Operation Coyote

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Operation Coyote
Part of Human trafficking in the United States
DateJune–September, 2014
Homeland Security Coyote smugglers
Casualties and losses
540 arrested
$950K seized
56 vehicles seized[1]

Operation Coyote[2] was a United States Department of Homeland Security 90-day effort to track and seize revenue generated by Mexican cartels in the human smuggling industry along the United States-Mexico border.


Operation Coyote followed the May 2014 Operation Southern Crossing that led to the arrest of 163 smugglers in a single month.[3] Operation Coyote launched on June 2014.

By July, 191 smugglers and 450 undocumented aliens were arrested (or 192 smugglers and 501 undocumented aliens), and $600K (or more than $625K) were seized from US banks. 60 special agents were assigned to the case[4][3]

The Secretary of Homeland Security, Jeh Johnson, commented on the operation in August 2014, announcing that 363 smugglers and their associates had been arrested and more than $800,000 in illicit payments seized.[2][5] In September 2014, the authorities raided 6 homes in Nacogdoches where 4 persons were arrested, and guns were found along thousands of dollars in cash.[6]

From June to September 2014, U.S. agents seized $950,000 in 504 accounts at undisclosed banks in Arizona, Texas and Maryland. Homeland Security also reported that in this time period, human smuggling generated $50 million, mainly in the Reynosa area of Tamaulipas. Its impact was also considered minor compared to the actual size of the human trafficking industry between Latin America and the USA.[1] The operation was criticized for not taking into account the crisis of child migrants crossing the border.[7]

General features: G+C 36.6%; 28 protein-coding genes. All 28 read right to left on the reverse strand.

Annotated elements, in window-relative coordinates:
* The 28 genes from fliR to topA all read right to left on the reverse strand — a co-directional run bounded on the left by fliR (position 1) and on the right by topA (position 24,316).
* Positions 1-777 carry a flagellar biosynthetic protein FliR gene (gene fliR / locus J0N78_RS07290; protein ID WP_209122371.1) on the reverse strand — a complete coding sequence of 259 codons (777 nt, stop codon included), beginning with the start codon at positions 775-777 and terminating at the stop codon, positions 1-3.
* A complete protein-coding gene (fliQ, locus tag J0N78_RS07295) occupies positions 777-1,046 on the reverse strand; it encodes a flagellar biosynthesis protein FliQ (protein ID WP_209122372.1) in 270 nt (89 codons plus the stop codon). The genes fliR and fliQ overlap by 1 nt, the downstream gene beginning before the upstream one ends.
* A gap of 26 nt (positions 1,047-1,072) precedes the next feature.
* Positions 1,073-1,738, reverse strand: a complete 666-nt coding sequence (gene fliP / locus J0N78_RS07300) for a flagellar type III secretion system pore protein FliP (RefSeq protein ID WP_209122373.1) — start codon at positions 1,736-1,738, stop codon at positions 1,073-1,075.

When starting the operations, Homeland Security assumed that Mexican cartels were the main actors of the cross-border human smuggling, with special agent Oscar Hagelsieb stating to the press «We've been able to trace millions of dollars going into the Reynosa area. You cannot operate a criminal venture of that magnitude without the cartels having a major role in it».[8] No further links to the cartels were uncovered by the US feds.

A 2016 Fox News article implied that Operation Coyote was still ongoing, totalling $2 million seized and 1,100 arrests.[9]

See also[edit]


  1. ^ a b Damien Cave, Frances Robles, A Smuggled Girl’s Odyssey of False Promises and Fear, Nytimes.com, 5 October 2014
  2. ^ a b Alfredo Corchado (2014-08-29). "For some cartels, human smuggling has taken priority over drugs". Dallas Morning News. Retrieved 2016-03-12.
  3. ^ a b ‘Operation Coyote’ targets human smuggling networks, Cbs19.tv, 22 july 2014
  4. ^ Lorenzo Zazueta-Castro, Feds: Nearly 200 smugglers arrested in Operation Coyote, Valleymorningstar.com, 24 July 2014
  5. ^ Michael Smith & Esme E. Deprez (2015-01-15). "One Thing Gangs Smuggling Latin Migrants Over the Border Can't Do Without: Big U.S. Banks". Bloomberg Markets. Retrieved 2016-03-12.
  6. ^ Homeland Security raids 6 homes in Nacogdoches Co. in connection to human smuggling, Insightcrime.org, 9 September 2014
  7. ^ Kyra Gurney, US ‘Operation Coyote’ Fails to Address Child Migrant Crisis, Insightcrime.org, 23 July 2014
  8. ^ Mexican cartels ramp up human smuggling business, Apnews.com, 30 August 2014
  9. ^ Soni Sangha, Following money, Feds try to round up networks of immigrant smugglers on border, Foxnews.com, 7 March 2016